Case Studies

Global Food Industry Giant Simplifies and Speeds Migration of Critical Applications to the Cloud

Information on multi-cloud networking, cloud network platform, cloud networking, cloud network security, cloud network operations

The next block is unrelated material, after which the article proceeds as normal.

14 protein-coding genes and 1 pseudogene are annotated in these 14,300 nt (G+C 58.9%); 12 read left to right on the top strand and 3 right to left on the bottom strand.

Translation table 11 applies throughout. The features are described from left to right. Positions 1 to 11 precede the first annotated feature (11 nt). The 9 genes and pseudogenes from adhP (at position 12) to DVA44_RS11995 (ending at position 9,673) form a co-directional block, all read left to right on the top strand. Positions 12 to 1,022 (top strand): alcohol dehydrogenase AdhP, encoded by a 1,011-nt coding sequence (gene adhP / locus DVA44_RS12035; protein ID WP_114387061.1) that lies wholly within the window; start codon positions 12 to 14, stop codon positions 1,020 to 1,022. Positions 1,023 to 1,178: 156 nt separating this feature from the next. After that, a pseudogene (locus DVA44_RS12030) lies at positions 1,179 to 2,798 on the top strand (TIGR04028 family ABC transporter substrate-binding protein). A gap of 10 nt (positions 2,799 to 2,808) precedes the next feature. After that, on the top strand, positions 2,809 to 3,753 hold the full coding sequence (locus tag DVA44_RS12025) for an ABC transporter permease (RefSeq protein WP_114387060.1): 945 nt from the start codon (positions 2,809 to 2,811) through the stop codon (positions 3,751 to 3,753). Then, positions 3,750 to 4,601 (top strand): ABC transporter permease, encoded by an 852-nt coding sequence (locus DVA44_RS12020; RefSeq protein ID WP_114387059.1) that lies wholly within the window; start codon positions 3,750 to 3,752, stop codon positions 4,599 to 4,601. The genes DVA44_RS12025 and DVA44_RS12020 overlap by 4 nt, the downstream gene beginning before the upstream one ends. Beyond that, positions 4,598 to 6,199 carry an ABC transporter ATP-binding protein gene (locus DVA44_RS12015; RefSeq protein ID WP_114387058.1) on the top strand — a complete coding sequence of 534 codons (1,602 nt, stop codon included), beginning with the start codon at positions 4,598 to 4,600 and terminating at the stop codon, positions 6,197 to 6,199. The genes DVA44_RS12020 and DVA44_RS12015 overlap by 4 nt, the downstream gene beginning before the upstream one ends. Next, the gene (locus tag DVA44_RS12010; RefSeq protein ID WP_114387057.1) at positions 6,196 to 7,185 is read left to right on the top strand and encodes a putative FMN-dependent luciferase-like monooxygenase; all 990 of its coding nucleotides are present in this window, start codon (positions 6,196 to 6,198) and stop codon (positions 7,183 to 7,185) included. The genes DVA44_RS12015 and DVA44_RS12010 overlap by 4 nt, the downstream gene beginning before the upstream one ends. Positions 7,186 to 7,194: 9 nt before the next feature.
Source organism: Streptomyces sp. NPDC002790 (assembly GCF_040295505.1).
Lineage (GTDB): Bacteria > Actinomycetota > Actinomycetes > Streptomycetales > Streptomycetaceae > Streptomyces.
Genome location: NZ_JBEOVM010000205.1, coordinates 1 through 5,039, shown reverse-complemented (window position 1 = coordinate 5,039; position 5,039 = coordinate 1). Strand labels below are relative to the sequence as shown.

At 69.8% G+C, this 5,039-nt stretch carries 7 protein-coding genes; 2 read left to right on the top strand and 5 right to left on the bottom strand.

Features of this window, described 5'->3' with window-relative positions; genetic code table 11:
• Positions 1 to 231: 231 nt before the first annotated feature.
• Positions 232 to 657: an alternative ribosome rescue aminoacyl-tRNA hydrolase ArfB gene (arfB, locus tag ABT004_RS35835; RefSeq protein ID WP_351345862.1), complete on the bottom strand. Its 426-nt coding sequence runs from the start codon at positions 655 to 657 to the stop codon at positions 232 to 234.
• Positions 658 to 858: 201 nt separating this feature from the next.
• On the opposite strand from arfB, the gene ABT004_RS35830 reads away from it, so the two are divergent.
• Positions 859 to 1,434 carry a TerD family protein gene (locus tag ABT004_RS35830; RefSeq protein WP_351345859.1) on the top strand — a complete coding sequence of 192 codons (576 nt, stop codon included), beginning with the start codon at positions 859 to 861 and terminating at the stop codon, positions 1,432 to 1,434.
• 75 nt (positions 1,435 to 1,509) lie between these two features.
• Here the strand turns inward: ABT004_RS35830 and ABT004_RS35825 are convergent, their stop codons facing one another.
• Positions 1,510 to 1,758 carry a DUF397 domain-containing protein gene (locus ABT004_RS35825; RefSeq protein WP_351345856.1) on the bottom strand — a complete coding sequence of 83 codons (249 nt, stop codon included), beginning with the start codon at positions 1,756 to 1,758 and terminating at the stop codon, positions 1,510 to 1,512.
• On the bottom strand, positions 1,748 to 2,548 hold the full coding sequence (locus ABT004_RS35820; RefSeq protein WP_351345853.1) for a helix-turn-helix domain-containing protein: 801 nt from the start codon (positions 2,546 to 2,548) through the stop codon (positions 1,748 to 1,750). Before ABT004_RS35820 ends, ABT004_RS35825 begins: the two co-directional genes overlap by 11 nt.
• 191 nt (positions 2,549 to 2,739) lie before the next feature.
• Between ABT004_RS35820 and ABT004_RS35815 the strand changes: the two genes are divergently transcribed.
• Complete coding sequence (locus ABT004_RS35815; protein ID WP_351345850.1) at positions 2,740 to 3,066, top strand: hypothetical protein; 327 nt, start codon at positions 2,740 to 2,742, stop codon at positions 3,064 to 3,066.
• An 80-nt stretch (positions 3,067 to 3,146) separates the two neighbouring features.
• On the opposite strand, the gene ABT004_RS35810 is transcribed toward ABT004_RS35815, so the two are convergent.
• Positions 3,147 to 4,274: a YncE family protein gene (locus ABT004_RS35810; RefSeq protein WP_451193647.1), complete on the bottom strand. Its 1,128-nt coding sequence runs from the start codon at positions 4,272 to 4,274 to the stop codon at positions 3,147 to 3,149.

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Food Industry Case Study | 2 Real-world Technical and Business Pain Points The enterprise in this case study was confident it could build a cloud networking infrastructure on its own that would address its multi-cloud needs. The company wanted to move fast, but only made its operational environment more complex. We've outlined the technical and business challenges the enterprise faced along with a diagram of the company's original state. Technical Challenges 1. Initial design centered heavily around on-prem The organization's in-house networking team had a vast amount of on-premises networking experience, but it lacked cloud networking expertise. As a result, it failed to fully realize the inevitable impact cloud technologies would have on its infrastructure. The architecture was designed to fulfill on-prem needs, resulting in a cloud migration that increased complexity and costs. 2. Application deployment took weeks The process for deploying an app in the cloud required opening a ticket, deploying the virtual cloud, route table, routing configuration, VMs, and implementing firewall rules. The organization was using a single cloud service provider (CSP) and intended to onboard another, which would further complicate the process. 3. Multi-cloud infrastructure management was complex The organization had workloads in one CSP and planned to onboard a second CSP. But the organization lacked both centralized cloud control and a repeatable multi-cloud net- work architecture. Without this, the complexity of its cloud network would quickly increase as more CSPs were added to its infrastructure. 4. Team's overconfidence led to complex cloud infrastructure issues Once in the cloud, the organization attempted to build its own transit-based network architecture and found that it lacked the time, resources, and talent to make the cloud work. This created issues with network orchestration, rout- ing, UDRs, and firewall insertions. Attempts to automate inconsistent steps between the clouds resulted in a struggle. 5. Management of multiple firewalls was ineffective The organization deployed four different firewalls: East- West, North-South, ERP, and Landing VPN (Virtual Private Network). However, the Landing VPN firewall was deployed only to make the VPN work, even though it incurred high firewall costs. These four firewalls across multiple regions increased the management complexity of all the firewalls, including routing and permissions. As a result, deploying and managing these firewalls across the cloud regions became very difficult. 6. Visibility and troubleshooting capabilities were insufficient Private links to SD-WAN made it difficult for the organization to troubleshoot. In addition, the native tools provided by the CSPs were insufficient to allow full visibility and trouble- shooting of the cloud infrastructure.

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